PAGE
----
Intermittent fasting is a pattern of eating in which you have two ‘eating’ periods during a day: one during which you eat and one during which you don’t (thus fast). It is a lifestyle pattern rather than a diet, which focusses on when you eat rather than what you eat.
There are a number of ways of fasting intermittently, with the following two being among the most popular and manageable for most people:
The 16/8 method
Here you fast for 14 to 16 hours and only eat during the ‘remaining’ 10–8-hour window. During this eating period, you can eat two meals as well as some snacks. However, while you may eat ‘anything’ during the eating window, you should still be sensible: so restrict high-calorie or junk food. During the fasting period you may drink water and coffee and tea (no milk). This may sound drastic, but all it actually means is that you skip breakfast!
The 5:2 diet
Here you eat normally (again within reason) five days of the week and restrict your calorie intake to 500 (women) and 600 (men) two days of the week. The two days don’t have to be consecutive, so you could the two that suits you best.
Other forms of intermittent fasting include Eat Stop Eat (a 24-hour fast one or two days per week, from dinner one day to dinner the next day); Alternate-day Fasting (so you fast every second day); the Warrior Diet (eating small amounts of raw fruits and vegetables during the day and a large meal in the evening – also known as OMAY or One Meal a Day); and Spontaneous Meal Skipping (spontaneously skipping meals when you are not hungry or too busy to eat). (Kirs Gunnars, 6 popular ways to do intermittent fasting, Healthline, 1 January 2020, (accessed 28 July 2020).)
All these methods do work, but they are in my opinion either too difficult (going hungry to bed doesn’t appeal to me) or too unstructured (did I fast two days ago? not going to do it today – let’s see how it goes tomorrow).
The health benefits of intermittent fasting
Intermittent fasting has become generally accepted, although it seems totally contrary to what we were taught in the past (you’ll faint at school or work and be unable to concentrate if you don’t eat a healthy breakfast). However, there are numerous claims that it results in weight loss and improved metabolic health, and a number of studies that provide evidence of its health benefits:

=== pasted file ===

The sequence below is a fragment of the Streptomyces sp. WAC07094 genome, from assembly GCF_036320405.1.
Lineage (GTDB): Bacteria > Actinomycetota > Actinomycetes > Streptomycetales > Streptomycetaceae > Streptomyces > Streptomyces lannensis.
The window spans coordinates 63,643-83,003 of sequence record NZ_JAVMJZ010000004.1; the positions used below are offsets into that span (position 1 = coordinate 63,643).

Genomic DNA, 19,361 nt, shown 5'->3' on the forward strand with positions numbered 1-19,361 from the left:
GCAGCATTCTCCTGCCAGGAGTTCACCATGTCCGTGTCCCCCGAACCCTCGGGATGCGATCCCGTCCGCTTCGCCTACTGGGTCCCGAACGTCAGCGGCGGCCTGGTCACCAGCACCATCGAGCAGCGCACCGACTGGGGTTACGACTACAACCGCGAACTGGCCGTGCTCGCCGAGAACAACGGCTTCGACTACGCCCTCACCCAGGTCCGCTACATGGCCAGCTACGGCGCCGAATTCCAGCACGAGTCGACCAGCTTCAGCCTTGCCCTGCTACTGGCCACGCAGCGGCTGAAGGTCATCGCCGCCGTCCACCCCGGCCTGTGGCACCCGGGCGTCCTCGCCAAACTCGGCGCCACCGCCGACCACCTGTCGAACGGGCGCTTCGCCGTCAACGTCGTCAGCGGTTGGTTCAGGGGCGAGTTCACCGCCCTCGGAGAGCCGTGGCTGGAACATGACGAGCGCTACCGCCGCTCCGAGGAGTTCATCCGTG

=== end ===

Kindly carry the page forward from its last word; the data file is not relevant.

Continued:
It can help you lose weight and belly fat: Obviously, you eat fewer meals, so unless you compensate by eating much more during the eating window, you will consume fewer calories. When you enter into the state of fasting (about 8–10 hours after your last meal), your body would have burned through the glucose stored in your liver, and begins to break down and use fat to get energy (this is known as ‘metabolic switching’). And for many of us, the most fat accumulates around the liver and other organs, resulting in that ‘spare tyre’. During this process it changes hormone levels to make stored body fat more accessible.
It enhances hormone function:
During fasting you have lower insulin levels, higher growth hormone levels and increased amounts of norepinephrine (noradrenaline), which all increase the breakdown of body fat and facilitate its use for energy. By increasing your metabolic rate, it helps you burn even more calories.
Intermittent fasting changes the function of cells, genes and hormones:
During the fasting process your body initiates cellular repair processes, such as removing waste material from cells. This happens because fasting triggers a metabolic pathway called autophagy, which removes waste material from cells. (Kirs Gunnars, 10 Evidence-Based Health Benefits of Intermittent Fasting, Healthline, 16 August 2016, (accessed 24 July 2020.)
Other health benefits: